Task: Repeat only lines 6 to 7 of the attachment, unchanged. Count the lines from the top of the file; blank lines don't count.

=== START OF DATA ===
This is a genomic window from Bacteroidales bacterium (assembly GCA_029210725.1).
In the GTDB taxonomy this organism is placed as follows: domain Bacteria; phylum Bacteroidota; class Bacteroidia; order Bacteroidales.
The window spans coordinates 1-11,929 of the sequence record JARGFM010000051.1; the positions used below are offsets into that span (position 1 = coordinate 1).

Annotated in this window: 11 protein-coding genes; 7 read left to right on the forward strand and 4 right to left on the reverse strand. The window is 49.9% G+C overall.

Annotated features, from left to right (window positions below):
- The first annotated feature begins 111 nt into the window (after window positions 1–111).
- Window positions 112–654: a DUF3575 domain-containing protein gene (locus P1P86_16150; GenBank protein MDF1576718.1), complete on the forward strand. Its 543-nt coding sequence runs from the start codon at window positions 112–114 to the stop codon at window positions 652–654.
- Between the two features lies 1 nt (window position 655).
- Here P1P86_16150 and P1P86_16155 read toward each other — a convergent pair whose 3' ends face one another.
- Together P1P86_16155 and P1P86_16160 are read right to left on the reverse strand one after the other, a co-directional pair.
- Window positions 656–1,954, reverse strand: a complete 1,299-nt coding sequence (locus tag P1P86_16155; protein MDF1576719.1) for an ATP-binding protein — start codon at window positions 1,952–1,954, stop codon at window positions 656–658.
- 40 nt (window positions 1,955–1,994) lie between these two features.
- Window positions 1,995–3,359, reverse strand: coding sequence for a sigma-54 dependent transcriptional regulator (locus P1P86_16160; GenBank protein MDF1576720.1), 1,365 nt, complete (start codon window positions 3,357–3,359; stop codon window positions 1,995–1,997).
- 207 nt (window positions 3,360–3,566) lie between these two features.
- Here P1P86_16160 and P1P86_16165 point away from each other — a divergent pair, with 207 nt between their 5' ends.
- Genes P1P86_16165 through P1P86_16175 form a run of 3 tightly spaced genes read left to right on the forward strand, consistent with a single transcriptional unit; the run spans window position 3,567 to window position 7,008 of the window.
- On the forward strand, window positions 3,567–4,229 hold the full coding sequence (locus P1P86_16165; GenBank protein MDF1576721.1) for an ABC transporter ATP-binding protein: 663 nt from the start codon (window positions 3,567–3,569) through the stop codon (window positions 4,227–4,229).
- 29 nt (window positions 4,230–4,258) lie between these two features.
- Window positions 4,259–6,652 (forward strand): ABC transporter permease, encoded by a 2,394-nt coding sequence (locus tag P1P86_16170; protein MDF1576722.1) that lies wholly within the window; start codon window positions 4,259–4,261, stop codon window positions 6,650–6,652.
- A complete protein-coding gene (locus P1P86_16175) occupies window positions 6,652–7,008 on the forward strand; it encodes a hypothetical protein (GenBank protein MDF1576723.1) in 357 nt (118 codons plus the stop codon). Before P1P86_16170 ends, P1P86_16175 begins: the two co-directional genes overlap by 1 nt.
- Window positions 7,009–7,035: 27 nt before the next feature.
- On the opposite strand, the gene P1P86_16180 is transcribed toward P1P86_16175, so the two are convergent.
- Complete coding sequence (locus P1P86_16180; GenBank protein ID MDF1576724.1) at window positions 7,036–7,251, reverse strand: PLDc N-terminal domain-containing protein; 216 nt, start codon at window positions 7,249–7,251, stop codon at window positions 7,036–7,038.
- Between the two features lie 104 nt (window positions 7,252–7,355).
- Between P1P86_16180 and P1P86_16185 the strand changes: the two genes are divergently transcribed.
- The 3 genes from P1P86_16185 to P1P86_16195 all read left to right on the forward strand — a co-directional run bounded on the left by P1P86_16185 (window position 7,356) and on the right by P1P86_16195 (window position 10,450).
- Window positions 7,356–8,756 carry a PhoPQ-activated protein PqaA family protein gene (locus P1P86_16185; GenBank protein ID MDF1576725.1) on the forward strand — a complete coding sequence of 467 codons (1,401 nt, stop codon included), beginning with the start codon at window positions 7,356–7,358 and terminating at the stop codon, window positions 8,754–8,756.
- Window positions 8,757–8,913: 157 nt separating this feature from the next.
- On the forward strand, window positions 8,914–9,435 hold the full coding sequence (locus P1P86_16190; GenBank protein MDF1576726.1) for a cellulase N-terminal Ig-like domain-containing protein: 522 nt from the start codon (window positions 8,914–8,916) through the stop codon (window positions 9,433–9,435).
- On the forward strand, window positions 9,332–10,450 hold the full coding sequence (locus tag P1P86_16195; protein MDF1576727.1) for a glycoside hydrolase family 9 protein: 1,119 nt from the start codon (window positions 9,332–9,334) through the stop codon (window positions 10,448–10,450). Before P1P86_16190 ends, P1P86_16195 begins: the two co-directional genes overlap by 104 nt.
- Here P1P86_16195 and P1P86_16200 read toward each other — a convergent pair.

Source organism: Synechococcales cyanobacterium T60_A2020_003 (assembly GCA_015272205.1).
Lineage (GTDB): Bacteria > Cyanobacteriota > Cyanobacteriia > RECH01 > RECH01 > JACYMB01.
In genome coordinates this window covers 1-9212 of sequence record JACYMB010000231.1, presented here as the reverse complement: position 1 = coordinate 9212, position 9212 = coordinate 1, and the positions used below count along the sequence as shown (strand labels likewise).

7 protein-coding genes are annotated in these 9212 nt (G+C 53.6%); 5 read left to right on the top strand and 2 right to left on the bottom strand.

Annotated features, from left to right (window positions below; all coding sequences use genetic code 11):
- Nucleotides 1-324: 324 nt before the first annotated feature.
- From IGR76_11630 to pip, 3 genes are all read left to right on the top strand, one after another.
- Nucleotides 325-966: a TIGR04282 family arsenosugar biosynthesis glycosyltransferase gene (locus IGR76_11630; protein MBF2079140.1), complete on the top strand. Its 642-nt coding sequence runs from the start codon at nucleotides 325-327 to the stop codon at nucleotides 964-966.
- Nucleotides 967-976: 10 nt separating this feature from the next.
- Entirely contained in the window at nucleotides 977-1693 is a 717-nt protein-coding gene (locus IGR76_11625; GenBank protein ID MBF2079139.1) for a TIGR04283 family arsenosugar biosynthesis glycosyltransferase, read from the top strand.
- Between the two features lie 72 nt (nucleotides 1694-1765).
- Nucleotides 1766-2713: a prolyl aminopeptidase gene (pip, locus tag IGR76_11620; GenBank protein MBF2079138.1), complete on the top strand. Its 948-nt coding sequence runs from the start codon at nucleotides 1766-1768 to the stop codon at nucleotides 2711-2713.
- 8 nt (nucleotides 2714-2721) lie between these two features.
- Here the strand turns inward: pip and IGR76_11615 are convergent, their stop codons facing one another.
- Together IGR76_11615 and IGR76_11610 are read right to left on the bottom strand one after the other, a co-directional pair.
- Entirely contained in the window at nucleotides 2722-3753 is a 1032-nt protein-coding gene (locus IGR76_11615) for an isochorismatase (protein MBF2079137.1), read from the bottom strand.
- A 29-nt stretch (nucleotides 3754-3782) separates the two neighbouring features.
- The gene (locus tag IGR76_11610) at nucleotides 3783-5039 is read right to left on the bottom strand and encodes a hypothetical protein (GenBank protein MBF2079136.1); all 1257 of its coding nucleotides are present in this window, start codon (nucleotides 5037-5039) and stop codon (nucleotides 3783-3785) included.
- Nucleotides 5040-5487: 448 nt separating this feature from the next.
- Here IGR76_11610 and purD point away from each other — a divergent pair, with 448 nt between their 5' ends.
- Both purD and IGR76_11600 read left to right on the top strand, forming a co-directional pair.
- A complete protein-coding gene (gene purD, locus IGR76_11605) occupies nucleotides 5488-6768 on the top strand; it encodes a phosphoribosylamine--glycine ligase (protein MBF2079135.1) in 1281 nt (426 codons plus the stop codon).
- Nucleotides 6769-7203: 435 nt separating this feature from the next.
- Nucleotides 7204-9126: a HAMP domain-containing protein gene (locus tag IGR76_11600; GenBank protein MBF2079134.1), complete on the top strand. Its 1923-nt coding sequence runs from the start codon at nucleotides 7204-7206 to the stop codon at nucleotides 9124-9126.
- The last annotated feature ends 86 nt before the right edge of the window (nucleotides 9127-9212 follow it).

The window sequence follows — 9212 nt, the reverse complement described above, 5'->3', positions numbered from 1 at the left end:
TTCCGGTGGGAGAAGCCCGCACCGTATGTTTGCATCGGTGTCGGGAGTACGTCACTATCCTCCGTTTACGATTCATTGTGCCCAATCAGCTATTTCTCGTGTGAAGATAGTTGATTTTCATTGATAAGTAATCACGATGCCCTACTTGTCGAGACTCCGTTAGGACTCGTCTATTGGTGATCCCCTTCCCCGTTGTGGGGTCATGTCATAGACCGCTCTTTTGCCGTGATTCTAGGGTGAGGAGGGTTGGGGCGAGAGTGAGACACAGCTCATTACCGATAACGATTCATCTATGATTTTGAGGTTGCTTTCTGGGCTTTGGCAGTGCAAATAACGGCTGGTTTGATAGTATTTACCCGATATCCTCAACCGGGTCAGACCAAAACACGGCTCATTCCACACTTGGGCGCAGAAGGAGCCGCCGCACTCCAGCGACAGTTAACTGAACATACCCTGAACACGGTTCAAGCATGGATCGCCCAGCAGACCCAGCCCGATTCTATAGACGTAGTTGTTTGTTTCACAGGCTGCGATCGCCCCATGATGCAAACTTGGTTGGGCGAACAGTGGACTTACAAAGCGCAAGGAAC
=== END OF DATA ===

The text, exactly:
- The first annotated feature begins 111 nt into the window (after window positions 1–111).
- Window positions 112–654: a DUF3575 domain-containing protein gene (locus P1P86_16150; GenBank protein MDF1576718.1), complete on the forward strand. Its 543-nt coding sequence runs from the start codon at window positions 112–114 to the stop codon at window positions 652–654.